[/quote]

Just looked back at this.  Got off track a bit.  If you aerate properly with a mix stir, you are fine.  Pitching more yeast will not fix poor aeration.

1196
General Homebrew Discussion / Re: That German lager flavor
« on: June 27, 2012, 11:19:58 AM »
Wouldn't excessive wort aeration cause more esters?

Jason,

Not sure what you mean here.  I just amply aerate the wort with a whisk before pitching the yeast, whether on top of the cake or directly.  When you say excessive, do you mean using pure O2 and putting in too much?

Dave

1197
General Homebrew Discussion / Re: That German lager flavor
« on: June 27, 2012, 11:13:36 AM »
No, I missed that part.  I always aerate very well.

Dave

1198
General Homebrew Discussion / Re: That German lager flavor
« on: June 27, 2012, 10:50:33 AM »
So this talk about proper pitching rates and diacetyl raises another question in my mind. I have read that some folks recommend NOT aerating the wort and just pitching a full working population of yeast. It seems with lagers you must be pretty close to that full working population with no need for a growth phase. is diacetyl something that is produced during the growth phase and thus, if you pitch a really huge amount of yeast would not be a problem?

I have pitched on top of a prior 2124 cake only, but a few times.  Each time it took off almost immediately and there were zero signs of diacetyl. 

Dave

1199
General Homebrew Discussion / Re: That German lager flavor
« on: June 27, 2012, 10:45:07 AM »
Some of us have a lo sensitivity to diacetyl. I know one guy who is pretty much blind to it.

Wow, that's interesting/surprising.

1200
General Homebrew Discussion / Re: That German lager flavor
« on: June 27, 2012, 10:25:32 AM »
How often is a diacetyl rest necessary? Also, if I were to take the fermenter out of the chest freezer for the diacetyl rest, does it matter much if room temperature is 65 or 75?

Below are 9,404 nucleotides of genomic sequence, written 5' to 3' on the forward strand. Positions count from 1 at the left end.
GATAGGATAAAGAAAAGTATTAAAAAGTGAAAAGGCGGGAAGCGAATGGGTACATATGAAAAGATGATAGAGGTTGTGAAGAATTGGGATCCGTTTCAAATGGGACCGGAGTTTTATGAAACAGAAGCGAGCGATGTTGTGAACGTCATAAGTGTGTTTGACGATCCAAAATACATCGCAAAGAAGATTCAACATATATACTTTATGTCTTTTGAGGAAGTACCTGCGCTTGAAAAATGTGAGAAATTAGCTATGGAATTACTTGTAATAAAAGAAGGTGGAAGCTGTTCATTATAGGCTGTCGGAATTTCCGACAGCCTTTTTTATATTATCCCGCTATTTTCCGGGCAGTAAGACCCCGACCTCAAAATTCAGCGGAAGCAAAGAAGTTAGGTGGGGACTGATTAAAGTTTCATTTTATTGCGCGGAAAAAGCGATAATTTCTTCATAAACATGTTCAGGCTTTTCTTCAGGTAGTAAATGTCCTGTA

I suppose that kind of sounds like a stupid question...

Definitely not a stupid question.  As stated, the best thing to do is taste the beer and see for yourself.  You don't need to be a Master BJCP Judge to identify it.  Think "I Can't Believe it's Not Butter".  While some strains seem to produce more than others, I have found it is almost completely mitigated by pitching the proper amount of yeast, at temps below the fermentation temp, and letting it rise to somewhere a few degrees below the middle ground for the strain.  I typically shoot for 48F-50F, starting at 45F.

As for the temp of the diacetyl rest, I have done mine at 68F, mainly because that is the temp of my basement which makes life easy.  Would 75F hurt your beer?  I think not so long as it is fermented out at around 80% or so.  Like Denny says, the purpose is to make the yeast more active to consume the diacetyl.  Now if you got into the 80's, I would suspect the yeast would start to produce some off-flavors but maybe someone else can provide a more educated response on that......

Dave